Private clubs to be sustainable, must have boards that fully understand the club’s culture, its core values, the club’s mission and vision, and long-range strategic plan, and what that long-range plan means – a continuing commitment from the club’s board. Board members must be leaders, not interventionists, or second guessers.
Knowledge is vital for decision making because a lack of knowledge of the issues can imperil not only the board’s decision-making process, but also the long-term future of not only the club, and the club’s top management and board. Boards must be aware of issues facing their clubs.
Equally so, it’s vital that the general manager, the club’s daily operational leader, fully prepare the board with background reports, research documents and current information required for diligent, incisive decision making.
Board members must separate personal agendas from that of their club…their strategic plan and the club’s daily operations. They must think like board members, for the public (the club’s) good.
The GM/COO and department heads should update the board on major issues that might affect the club. Boards must be presented with facts and projected issues. Only then can a club’s board look for solutions leading to a stronger, better member experience.
So, what are the major issues facing private clubs today? Here are the thoughts of some of the industry’s leading contributors.
Jerry McCoy, principal, Clubwise, LLC, a private club industry consulting firm.
Solving the issues of governance structure allows for a club to deal with myriad strategic and operational issues the club will face in the future. There are very few problems that cannot be solved in a club where volunteer leaders, management and the full membership all trust and respect one another. The following issues are important to help insure a system that can deal with almost anything presented to them.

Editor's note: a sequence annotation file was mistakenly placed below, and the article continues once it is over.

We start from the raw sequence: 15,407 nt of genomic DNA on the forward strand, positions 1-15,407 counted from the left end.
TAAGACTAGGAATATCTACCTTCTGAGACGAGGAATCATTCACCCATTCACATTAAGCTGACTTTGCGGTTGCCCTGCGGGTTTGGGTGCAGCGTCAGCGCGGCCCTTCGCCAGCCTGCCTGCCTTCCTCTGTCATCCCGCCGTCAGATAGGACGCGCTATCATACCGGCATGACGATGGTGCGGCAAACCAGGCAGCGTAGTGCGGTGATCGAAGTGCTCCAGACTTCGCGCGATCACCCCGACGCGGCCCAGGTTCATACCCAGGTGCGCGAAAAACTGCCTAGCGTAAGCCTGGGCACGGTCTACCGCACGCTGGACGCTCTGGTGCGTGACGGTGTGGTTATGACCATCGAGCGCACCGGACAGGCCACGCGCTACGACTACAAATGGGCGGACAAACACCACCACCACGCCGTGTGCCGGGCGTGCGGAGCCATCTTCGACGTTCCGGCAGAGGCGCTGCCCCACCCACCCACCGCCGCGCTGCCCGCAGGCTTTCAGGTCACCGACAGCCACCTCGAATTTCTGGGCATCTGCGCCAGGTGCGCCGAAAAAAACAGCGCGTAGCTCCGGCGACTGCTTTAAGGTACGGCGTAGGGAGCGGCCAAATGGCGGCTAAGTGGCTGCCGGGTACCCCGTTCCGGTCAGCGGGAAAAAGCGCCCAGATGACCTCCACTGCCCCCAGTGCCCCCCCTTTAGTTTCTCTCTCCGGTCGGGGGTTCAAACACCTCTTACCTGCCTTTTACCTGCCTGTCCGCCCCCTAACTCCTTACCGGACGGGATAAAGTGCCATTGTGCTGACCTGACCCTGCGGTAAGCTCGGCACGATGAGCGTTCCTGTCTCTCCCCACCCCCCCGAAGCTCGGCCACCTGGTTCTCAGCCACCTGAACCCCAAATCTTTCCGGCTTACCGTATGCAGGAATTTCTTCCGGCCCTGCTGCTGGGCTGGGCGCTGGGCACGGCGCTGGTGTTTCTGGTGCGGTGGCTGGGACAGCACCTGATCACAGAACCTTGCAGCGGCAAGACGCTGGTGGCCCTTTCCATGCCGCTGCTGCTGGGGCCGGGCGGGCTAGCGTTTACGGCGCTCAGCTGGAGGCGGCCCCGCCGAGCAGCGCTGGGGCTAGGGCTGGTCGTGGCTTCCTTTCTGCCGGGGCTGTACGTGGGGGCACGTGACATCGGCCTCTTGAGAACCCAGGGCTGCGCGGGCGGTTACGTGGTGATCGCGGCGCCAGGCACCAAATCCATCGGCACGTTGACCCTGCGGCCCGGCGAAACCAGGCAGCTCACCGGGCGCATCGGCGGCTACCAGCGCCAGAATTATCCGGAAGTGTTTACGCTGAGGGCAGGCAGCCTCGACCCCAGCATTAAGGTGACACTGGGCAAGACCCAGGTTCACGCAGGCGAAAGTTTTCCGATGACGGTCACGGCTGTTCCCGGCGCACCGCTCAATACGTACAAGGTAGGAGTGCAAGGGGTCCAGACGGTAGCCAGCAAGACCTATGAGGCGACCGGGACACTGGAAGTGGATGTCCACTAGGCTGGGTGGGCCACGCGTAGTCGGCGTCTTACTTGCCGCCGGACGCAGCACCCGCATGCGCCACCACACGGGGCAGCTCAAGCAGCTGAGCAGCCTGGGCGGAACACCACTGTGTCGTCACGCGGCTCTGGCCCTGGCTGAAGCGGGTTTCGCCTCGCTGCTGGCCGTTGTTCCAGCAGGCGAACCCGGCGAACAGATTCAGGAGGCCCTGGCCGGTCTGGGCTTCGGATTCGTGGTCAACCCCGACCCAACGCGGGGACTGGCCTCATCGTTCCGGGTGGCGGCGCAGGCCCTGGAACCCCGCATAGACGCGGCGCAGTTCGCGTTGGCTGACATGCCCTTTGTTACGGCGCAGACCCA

1. The club needs to have the basic governance parameters to guide their actions.Rules for how the board works, how they interact with management and the responsibilities of all involved need to be clearly spelled out and then most importantly followed. Some clubs have very few or don’t abide by the ones they have.
2. If you don’t start right it is much harder to succeed. Having the right people on the board is critical. That is why the nominating committee’s job is most important. There needs to be a good vetting program for potential nominees. In vetting candidates, the committee needs to consider the following:
• Does the person have an agenda to just accomplish one thing?
• Are they running to represent their own social circle or click?
• Be sure the person does not believe their job is to manage the club
• Do they have previous committee experience?
• Are they interested in the welfare of the total club and willing to abdicate their priorities for the greater good?
• Can they disagree without being disagreeable?
3. Provide a comprehensive new board member orientation. You never hire a new employee and immediately put them in the job with no orientation or training. Even though the elected board member may be successful in business, a professional or entrepreneur does not mean that they can immediately make effective decisions regarding the club.
The unique nature of individual clubs, their issues regarding, membership, finance, capital investment priorities and strategic issues can be daunting. Providing new members a full review of all aspects of the issues they face is critical to getting new board members off to the right start.